The Artisan Who's An Artist
Whilst we're talking about the structure that these cold winter months offer, let's look at something else you'll find in the Winter 2013 box.
It seemed only right to include something that would help guide the conscious and subconscious process of working with precision when you use the cards.
There are some interesting tensions around the idea of precision in the modern age. Whilst so many more of the things we do are measurable, a lot of the ways of working we set down for ourselves are, when you look at them, 'by rule of thumb'…
La Pouce, by César Baldaccini
RULE OF THUMB: "A useful principle having wide application but not intended to be strictly accurate or reliable in every situation. The phrase itself has been in circulation since the 1600s. In 1692, it appeared in print in Sir William Hope's training manual for aspiring swordsmen, The Compleat Fencing-master: "What he doth, he doth by rule of Thumb, and not by Art."
Here's the thing; if 'rule of thumb' is to mean 'not strictly accurate', as in the fencing example, it implies that precision and accuracy lies in the domain of the artist. Where perhaps today numbers and measurement are seen as strictly the domain of the scientist and empiricist, it's perhaps not so cut and dried.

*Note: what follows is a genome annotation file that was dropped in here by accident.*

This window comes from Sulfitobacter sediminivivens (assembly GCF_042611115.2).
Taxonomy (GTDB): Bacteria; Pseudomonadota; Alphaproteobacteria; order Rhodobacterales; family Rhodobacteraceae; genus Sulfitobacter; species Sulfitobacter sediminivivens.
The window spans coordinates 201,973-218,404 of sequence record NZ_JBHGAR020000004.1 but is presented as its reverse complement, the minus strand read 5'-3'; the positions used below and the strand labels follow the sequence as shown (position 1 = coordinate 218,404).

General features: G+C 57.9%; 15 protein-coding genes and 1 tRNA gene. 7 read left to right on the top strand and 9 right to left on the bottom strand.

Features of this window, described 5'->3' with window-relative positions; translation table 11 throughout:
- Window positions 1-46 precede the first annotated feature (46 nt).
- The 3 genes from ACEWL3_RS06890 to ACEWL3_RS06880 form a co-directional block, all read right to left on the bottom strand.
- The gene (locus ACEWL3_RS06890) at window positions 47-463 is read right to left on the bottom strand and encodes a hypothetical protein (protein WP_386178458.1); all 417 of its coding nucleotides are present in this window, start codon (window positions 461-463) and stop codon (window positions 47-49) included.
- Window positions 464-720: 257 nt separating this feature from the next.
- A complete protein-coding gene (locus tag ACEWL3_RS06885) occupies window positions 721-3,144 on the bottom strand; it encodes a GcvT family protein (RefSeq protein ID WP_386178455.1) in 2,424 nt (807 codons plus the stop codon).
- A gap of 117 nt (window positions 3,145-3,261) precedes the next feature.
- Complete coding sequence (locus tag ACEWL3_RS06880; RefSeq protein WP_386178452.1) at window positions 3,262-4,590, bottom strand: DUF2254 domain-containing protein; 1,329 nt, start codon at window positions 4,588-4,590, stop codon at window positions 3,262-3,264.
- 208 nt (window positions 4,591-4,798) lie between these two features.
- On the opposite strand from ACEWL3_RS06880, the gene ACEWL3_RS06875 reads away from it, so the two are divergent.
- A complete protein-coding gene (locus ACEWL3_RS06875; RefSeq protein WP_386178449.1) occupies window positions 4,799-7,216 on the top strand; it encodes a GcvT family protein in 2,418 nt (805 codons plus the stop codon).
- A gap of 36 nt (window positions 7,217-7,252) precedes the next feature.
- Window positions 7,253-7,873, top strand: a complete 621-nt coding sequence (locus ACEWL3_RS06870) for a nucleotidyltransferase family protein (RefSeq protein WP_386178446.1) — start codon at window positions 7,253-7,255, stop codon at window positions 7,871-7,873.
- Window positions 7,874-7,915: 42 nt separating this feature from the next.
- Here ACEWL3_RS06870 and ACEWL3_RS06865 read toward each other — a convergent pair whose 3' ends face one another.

There has always been, and will always be room in an artist's hand for a ruler.
So we set out to find you one.
After much searching amongst the bric-a-brac and back alleys of the internet, we found just the thing.
It's a Rolson rigid spring tempered stainless steel 150mm (6in) ruler.
- metric and imperial scales.
- ink black figures and graduations
- subdivided down to 0.5mm and 1/64 inch
- conversion table on the reverse side (inches to mm)
- a very handy wee hanging hole
Not one of those rubbish 'shatterproof' school ones that'd last half a term if you were lucky.
This is a workman's ruler, a joiner's ruler. But here's the strange thing; it's quite small, especially in the context of putting up buildings and extensions and making tables.
Which leads me to concur, simply, that this ruler is a tool for those who want to make things well.
Those who leave nothing to chance.
Those who measure twice, and cut once.
This is a ruler for the artisans who are artists.
The Winter 2013 Edition is out now - head here to see it in all its icy glory.